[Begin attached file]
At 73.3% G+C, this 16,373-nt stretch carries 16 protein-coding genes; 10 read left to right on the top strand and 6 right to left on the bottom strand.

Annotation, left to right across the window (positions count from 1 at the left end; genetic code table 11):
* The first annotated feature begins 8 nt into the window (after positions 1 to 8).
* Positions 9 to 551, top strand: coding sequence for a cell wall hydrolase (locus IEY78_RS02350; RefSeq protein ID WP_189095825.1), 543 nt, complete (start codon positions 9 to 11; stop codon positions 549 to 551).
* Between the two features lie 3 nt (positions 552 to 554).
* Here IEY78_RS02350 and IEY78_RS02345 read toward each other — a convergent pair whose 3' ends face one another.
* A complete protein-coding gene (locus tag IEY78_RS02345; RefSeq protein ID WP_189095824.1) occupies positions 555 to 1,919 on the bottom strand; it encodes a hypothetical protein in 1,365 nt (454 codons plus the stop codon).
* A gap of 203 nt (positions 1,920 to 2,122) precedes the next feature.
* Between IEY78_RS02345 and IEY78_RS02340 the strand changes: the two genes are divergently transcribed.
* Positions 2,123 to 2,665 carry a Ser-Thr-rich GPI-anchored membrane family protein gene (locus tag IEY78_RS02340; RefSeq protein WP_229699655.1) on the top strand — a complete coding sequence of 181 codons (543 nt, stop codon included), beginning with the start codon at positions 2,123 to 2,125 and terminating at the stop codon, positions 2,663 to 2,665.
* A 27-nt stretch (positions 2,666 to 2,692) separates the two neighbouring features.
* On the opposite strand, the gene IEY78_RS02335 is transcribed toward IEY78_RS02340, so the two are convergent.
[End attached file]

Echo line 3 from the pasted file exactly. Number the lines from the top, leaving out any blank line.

* The first annotated feature begins 8 nt into the window (after positions 1 to 8).